Craft Talk Rewind: "The Art of the Interview"

by Karissa Zastrow

 For the last craft talk of the season, the Chippewa Valley Writers Guild invited three reporters, Dan Lyksett, Julian Emerson, and Eric Lindquist from the Leader Telegram to discuss the art of the interview. Every day we read stories in the paper, magazines, or online, but rarely do we think about the effort and finesse that goes into successfully reporting these stories. Together, these three reporters created a list of important practices to keep in mind when conducting interviews.

1.     If possible, research what you are writing about. Look at records and documents surrounding the topic. Remember you might be dealing with experts on certain topics, so having a basic understanding of the language and details is necessary to understand what the subject is talking about.

2.     Be strategic with your interview. Prepare a list of questions that you want answered before conducting an interview. By prioritizing your questions, you know what you need answered in order to make your story work if time starts to run out.

3.     Take notes or record your interviews. This is essential to making sure your story is accurate and facts are correct. What you record may also have details you may have otherwise forgotten.

4.     Let the subject know what the interview is about. Being honest might help you gain their trust.

5.     Ask the subject how they want their name used in the story. Someone who goes by Bill might want to be referred to William in the story,

6.     Establish ground rules. Dan urges his subjects to not tell him anything he can’t use in his story. It can be too hard to remember what can and cannot be used when writing the actual report and it helps the interviewer not violate the subjects’ trust.

7.     Show respect for the subject and make them comfortable. It is natural to sit down and have a conversation in order to ease your way into the interview. Eric’s favorite way to start is to say, “Tell me your story.” Eventually, you may have to prod and ask questions, but by letting the subject talk, it can lead to a longer and stronger story.

8.     Start with simple questions and work your way into the tougher questions. Some times by addressing the hard stuff first, a subject can be easily scared off and unwilling to talk. Julian describes that there is a fine line between asking the tough questions and being accusatory. When asking questions, you do not want to offend your subject because this can quickly end an interview.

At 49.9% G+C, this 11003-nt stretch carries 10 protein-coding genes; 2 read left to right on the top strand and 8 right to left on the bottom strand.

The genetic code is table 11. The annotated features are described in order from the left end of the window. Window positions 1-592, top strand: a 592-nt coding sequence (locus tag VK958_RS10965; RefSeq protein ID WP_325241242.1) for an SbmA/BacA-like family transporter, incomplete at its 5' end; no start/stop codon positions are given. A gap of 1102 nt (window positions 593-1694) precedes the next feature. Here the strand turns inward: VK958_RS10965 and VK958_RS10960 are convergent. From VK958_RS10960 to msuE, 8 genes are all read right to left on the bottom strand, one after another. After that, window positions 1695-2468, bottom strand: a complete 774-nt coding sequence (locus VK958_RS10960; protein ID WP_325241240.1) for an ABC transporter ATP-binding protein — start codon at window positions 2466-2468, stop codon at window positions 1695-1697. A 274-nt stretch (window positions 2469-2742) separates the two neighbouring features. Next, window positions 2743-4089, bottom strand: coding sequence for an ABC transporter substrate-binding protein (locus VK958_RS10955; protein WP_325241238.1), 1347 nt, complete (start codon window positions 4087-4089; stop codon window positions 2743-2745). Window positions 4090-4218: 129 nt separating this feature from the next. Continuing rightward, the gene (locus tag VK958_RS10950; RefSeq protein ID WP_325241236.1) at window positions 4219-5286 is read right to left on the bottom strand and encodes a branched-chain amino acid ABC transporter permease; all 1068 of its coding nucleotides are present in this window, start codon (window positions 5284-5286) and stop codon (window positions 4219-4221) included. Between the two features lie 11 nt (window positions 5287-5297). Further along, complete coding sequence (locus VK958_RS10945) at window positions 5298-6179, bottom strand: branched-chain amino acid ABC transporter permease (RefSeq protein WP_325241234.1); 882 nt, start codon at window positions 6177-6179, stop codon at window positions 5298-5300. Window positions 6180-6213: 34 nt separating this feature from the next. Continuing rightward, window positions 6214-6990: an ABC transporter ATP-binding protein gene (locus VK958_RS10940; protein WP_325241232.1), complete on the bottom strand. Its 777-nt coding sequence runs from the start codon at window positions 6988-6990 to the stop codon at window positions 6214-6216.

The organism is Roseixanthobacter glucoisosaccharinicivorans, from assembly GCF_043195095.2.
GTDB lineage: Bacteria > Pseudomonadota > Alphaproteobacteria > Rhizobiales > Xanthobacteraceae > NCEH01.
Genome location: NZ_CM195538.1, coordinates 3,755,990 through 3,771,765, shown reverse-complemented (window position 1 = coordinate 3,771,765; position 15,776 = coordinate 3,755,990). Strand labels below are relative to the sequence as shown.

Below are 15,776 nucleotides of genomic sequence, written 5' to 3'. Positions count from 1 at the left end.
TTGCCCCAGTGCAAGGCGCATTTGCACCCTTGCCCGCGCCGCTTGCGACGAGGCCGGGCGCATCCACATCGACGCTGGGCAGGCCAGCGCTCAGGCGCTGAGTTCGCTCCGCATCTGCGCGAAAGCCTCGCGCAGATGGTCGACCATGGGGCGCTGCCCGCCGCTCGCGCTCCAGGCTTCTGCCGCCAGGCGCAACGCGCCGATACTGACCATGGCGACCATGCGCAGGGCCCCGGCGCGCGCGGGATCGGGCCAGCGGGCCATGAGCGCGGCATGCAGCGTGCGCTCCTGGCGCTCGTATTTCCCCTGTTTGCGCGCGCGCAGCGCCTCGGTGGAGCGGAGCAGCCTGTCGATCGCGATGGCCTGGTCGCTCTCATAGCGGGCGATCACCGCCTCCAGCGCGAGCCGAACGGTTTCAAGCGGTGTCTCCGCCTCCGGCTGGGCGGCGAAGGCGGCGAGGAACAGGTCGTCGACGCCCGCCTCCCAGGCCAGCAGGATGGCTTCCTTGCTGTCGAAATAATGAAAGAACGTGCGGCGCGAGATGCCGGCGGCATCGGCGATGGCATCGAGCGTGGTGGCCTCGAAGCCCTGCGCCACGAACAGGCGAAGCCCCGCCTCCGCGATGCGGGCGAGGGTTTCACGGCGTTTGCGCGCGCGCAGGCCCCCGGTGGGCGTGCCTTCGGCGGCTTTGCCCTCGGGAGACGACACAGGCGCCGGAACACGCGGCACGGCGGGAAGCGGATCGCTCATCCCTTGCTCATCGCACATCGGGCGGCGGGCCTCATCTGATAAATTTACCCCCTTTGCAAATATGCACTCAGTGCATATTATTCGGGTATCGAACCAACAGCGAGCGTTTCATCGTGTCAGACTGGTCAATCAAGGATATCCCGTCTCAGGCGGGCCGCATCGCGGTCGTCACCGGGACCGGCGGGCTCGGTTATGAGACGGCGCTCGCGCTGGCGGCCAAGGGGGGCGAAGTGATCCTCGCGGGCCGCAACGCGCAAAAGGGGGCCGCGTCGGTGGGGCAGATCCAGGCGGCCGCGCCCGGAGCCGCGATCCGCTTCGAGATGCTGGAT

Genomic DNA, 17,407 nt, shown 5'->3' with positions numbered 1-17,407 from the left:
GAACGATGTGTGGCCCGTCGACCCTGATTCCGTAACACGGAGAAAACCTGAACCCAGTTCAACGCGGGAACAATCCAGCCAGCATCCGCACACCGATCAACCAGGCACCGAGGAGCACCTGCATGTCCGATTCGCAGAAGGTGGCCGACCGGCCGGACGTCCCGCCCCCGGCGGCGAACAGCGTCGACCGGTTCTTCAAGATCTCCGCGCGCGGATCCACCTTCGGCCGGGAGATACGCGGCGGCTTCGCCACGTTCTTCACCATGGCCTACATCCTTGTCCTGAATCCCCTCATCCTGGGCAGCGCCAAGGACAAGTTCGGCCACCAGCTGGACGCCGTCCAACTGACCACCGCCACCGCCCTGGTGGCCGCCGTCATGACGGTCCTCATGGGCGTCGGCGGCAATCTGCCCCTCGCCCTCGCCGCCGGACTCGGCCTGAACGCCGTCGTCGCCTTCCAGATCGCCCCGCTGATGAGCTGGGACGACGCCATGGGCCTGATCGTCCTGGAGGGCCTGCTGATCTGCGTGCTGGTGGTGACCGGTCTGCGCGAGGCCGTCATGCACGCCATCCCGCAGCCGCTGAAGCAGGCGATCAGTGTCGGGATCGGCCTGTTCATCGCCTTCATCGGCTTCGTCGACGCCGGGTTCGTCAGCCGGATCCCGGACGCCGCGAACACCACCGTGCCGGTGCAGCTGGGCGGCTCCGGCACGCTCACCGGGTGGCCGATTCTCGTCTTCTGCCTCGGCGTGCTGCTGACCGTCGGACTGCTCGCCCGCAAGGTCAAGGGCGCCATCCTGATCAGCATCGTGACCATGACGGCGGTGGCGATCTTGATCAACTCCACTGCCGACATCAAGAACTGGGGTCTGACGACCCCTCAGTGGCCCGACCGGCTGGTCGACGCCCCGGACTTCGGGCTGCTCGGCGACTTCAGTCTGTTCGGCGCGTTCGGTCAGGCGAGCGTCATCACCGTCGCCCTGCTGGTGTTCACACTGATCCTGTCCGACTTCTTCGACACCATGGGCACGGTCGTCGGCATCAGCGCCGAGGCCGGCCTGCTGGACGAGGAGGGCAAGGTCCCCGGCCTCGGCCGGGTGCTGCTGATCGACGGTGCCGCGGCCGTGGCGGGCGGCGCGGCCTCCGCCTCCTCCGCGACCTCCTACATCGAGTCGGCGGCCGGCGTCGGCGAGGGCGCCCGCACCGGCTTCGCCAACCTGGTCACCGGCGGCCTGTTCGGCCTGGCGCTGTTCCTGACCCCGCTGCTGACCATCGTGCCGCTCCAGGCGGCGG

9.     Listen to the subject and let the interview breed. As a reporter, you need to let the subject talk and you need to listen carefully. It is important to give the subject time to answer the question. Really listen and then when they are done, stay silent for a little while longer. The silence might make the subject talk just a little bit more. Don’t try to help them out too much because you want their original thoughts. At the same time, don’t be afraid to redirect the conversation back to the topic if they get too far off track.

10.  Avoid expressing your opinion. Reporters need to stick to the facts and treat the subjects with objectivity. An interviewer’s job is to get information, not to judge people.

11.  Ask questions more than once, especially if the topic is controversial. As a reporter you need to make sure you understand the situation and get all the details correct. If you have any hint of doubt, don’t be afraid to ask the question again. It is better to ask the question again than to publish incorrect information.

12.  If the subject refuses to answer a sensitive question, move on and circle back to it once you’ve figured out how to rephrase the question.

13.  Always ask the subject if there is something you forgot to ask or if there is anything else you need to know. This is a great open ended question to get just a little more information and let them tell you something you may have missed.

14.  Be yourself—this can put both you and your subject at ease. Remember, you are doing a job and part of that job is asking the hard questions to get a story.

Interviews require a lot of tact, perseverance, and skill to complete successfully. After an interview, the reporter’s job isn’t done. Still, they have to figure out how to compile the information correctly and effectively, all while typically working under tight deadlines. This requires a lot of thought and excellent writing skills while working under pressure. So the next time you read an article, take time to appreciate the art of the interview.